Jim Kehoe, a member of the University of Maryland athletic department for 39 years and the athletic director the last nine, yesterday notified university officials he would retire Sept. 1. Tension between himself and the university chancellor was cited as a major factor.
Kehoe's decision to retire early at age 59 surprised the university community. During his tenure as athletic director, Kehoe took over a fading program at his alma mater and helped return its football and basketball teams to national prominence.
But his term also was marked by controversies over implementation of programs under Title 9 sex discrimination legislation and feuds with the student body over its athletic fees.
A spokesman for the university chancellor, Robert Bluckstern, said Kehoe, in his letter of resignation, noted "tensions with the chancellor" were a major reason he was retiring.
Gluckstern late yesterday sent Kehoe a letter saying tension is "to be expected" in the course of campus management, that he supported his athletic director and that the wanted him to reconsider his decision. The spokesman, Pat Hunt, said Gluckstern responded to Kehoe because his office had learned that the athletic director's letter was being made public.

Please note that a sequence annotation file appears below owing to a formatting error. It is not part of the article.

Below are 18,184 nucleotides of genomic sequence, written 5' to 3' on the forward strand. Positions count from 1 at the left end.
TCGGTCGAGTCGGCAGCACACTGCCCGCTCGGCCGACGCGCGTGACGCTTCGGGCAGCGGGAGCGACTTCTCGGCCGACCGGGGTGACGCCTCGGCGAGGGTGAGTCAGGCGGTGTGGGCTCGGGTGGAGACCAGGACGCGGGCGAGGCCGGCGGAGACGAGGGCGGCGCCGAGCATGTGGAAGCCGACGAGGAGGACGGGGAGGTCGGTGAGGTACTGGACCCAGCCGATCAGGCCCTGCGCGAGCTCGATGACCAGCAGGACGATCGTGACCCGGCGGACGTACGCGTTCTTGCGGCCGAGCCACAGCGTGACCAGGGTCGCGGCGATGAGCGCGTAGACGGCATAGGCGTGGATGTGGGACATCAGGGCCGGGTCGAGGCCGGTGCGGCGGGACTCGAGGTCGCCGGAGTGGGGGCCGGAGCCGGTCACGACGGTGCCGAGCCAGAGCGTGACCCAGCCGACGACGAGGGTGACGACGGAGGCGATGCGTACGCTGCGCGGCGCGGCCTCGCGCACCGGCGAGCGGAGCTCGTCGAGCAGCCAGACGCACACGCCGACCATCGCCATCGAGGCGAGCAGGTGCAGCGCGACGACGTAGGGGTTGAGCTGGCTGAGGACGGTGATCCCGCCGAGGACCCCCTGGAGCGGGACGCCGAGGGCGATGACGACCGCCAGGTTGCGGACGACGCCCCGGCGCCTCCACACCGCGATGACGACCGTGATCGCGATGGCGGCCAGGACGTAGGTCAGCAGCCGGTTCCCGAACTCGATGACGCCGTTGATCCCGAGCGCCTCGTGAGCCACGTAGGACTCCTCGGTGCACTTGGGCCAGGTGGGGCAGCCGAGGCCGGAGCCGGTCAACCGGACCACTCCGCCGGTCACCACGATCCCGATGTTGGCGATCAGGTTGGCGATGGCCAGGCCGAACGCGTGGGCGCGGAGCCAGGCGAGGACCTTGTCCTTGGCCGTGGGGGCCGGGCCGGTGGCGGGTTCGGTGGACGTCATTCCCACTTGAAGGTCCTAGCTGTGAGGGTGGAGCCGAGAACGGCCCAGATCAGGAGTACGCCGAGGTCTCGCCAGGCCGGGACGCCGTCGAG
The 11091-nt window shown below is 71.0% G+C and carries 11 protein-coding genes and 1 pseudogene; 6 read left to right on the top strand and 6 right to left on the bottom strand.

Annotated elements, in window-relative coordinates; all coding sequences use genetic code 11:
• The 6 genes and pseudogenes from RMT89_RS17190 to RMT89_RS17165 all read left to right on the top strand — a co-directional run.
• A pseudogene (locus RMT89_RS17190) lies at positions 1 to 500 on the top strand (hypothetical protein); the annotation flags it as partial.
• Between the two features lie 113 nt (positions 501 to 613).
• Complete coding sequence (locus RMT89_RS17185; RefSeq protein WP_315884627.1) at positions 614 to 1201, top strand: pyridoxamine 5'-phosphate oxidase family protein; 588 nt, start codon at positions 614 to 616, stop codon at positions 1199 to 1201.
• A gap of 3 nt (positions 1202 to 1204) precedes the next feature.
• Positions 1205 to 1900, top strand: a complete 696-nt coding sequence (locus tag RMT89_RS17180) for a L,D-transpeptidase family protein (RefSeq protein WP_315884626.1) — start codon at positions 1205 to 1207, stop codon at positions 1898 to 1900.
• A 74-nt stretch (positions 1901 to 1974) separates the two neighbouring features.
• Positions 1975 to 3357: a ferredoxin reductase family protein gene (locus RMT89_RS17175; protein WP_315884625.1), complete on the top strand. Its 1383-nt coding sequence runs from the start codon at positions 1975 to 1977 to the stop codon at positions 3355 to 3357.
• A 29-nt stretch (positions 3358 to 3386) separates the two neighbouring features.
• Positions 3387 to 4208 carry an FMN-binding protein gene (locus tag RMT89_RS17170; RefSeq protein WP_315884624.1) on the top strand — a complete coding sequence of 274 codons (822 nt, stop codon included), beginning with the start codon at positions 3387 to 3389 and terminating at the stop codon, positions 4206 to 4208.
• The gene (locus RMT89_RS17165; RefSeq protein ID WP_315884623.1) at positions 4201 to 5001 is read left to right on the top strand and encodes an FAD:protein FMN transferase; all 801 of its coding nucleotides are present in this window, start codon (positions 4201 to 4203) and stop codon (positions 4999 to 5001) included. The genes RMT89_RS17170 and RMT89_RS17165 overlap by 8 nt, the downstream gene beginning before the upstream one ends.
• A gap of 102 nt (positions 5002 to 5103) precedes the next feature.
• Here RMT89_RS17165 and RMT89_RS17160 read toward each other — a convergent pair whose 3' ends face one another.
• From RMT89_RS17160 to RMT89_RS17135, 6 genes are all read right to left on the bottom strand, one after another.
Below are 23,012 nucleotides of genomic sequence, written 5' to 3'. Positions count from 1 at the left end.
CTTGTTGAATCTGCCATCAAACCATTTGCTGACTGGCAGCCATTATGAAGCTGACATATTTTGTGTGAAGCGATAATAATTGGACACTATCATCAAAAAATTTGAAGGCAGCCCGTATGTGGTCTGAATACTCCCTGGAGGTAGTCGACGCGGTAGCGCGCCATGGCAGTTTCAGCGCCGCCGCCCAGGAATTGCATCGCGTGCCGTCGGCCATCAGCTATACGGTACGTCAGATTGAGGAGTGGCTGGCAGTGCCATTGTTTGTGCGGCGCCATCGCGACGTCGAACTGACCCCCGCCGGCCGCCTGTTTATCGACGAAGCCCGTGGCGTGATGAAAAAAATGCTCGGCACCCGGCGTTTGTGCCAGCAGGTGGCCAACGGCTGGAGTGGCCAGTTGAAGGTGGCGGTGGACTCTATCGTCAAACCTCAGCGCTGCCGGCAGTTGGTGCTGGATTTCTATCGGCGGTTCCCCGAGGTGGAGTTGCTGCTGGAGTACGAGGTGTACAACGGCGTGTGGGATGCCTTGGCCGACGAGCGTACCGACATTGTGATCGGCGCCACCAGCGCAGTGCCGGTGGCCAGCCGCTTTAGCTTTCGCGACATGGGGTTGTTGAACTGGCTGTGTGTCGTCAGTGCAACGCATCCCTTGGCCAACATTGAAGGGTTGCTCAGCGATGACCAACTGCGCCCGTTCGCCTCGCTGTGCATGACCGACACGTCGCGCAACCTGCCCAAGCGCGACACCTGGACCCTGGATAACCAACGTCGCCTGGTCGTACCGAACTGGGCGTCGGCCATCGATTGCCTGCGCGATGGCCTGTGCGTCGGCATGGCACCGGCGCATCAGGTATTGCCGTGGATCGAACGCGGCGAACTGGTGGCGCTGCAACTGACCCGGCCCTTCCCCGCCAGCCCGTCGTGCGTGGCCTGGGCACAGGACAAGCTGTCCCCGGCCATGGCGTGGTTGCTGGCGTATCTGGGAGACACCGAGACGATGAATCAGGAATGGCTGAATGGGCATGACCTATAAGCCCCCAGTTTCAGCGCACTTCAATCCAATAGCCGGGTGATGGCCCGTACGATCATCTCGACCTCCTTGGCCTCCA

When Gluckstern made his letter to Kehoe public, Kehoe, who is attending the Atlantic Coast Conference's annual meeting in Myrtle Beach, S.C., said, "It's been 40 years. I'm tired. There have been some problems, but now is not the time to discuss them . . . Barbara (his wife) and I want to spend more time together. It's a young man's game, a young man's time. This is the way I wanted it presented and said."
Earlier, he had issued a statement through his office:
"After nearly 40 years in Maryland athletics, I just think it's time for younger and new leadership to fight the battle. I have had my turn. It is time for someone else to take over. It's how it should be."